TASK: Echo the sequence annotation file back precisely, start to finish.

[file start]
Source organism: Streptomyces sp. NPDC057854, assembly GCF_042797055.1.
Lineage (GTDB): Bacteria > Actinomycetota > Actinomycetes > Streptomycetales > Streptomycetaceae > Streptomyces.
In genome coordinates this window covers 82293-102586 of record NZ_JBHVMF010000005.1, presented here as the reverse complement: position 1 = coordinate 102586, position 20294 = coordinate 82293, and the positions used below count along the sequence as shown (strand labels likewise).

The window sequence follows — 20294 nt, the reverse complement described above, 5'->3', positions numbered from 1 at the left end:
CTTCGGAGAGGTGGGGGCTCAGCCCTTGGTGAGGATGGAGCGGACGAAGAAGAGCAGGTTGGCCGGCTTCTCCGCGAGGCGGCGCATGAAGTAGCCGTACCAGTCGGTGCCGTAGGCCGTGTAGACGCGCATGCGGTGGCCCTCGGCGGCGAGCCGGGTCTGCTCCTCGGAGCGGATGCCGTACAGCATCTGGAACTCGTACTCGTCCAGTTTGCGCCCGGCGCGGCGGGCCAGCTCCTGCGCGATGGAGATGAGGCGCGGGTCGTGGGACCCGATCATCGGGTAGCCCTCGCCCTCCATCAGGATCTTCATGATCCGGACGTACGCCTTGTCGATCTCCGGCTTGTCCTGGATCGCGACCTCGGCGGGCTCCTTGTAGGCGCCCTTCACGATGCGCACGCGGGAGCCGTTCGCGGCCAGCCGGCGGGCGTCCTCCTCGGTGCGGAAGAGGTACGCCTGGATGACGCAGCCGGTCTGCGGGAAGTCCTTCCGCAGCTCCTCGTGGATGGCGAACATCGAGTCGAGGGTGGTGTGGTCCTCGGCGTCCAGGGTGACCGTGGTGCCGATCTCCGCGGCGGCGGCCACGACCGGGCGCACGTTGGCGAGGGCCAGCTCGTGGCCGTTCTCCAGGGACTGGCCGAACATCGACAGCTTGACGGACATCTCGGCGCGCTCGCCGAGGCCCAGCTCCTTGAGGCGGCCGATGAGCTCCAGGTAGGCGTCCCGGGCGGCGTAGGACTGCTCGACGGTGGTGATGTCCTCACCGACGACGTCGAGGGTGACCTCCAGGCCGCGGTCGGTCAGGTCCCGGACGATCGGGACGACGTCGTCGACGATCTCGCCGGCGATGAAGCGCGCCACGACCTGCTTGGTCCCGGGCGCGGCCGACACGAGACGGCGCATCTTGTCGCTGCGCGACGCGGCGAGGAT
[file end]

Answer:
Source organism: Streptomyces sp. NPDC057854, assembly GCF_042797055.1.
Lineage (GTDB): Bacteria > Actinomycetota > Actinomycetes > Streptomycetales > Streptomycetaceae > Streptomyces.
In genome coordinates this window covers 82293-102586 of record NZ_JBHVMF010000005.1, presented here as the reverse complement: position 1 = coordinate 102586, position 20294 = coordinate 82293, and the positions used below count along the sequence as shown (strand labels likewise).

The window sequence follows — 20294 nt, the reverse complement described above, 5'->3', positions numbered from 1 at the left end:
CTTCGGAGAGGTGGGGGCTCAGCCCTTGGTGAGGATGGAGCGGACGAAGAAGAGCAGGTTGGCCGGCTTCTCCGCGAGGCGGCGCATGAAGTAGCCGTACCAGTCGGTGCCGTAGGCCGTGTAGACGCGCATGCGGTGGCCCTCGGCGGCGAGCCGGGTCTGCTCCTCGGAGCGGATGCCGTACAGCATCTGGAACTCGTACTCGTCCAGTTTGCGCCCGGCGCGGCGGGCCAGCTCCTGCGCGATGGAGATGAGGCGCGGGTCGTGGGACCCGATCATCGGGTAGCCCTCGCCCTCCATCAGGATCTTCATGATCCGGACGTACGCCTTGTCGATCTCCGGCTTGTCCTGGATCGCGACCTCGGCGGGCTCCTTGTAGGCGCCCTTCACGATGCGCACGCGGGAGCCGTTCGCGGCCAGCCGGCGGGCGTCCTCCTCGGTGCGGAAGAGGTACGCCTGGATGACGCAGCCGGTCTGCGGGAAGTCCTTCCGCAGCTCCTCGTGGATGGCGAACATCGAGTCGAGGGTGGTGTGGTCCTCGGCGTCCAGGGTGACCGTGGTGCCGATCTCCGCGGCGGCGGCCACGACCGGGCGCACGTTGGCGAGGGCCAGCTCGTGGCCGTTCTCCAGGGACTGGCCGAACATCGACAGCTTGACGGACATCTCGGCGCGCTCGCCGAGGCCCAGCTCCTTGAGGCGGCCGATGAGCTCCAGGTAGGCGTCCCGGGCGGCGTAGGACTGCTCGACGGTGGTGATGTCCTCACCGACGACGTCGAGGGTGACCTCCAGGCCGCGGTCGGTCAGGTCCCGGACGATCGGGACGACGTCGTCGACGATCTCGCCGGCGATGAAGCGCGCCACGACCTGCTTGGTCCCGGGCGCGGCCGACACGAGACGGCGCATCTTGTCGCTGCGCGACGCGGCGAGGAT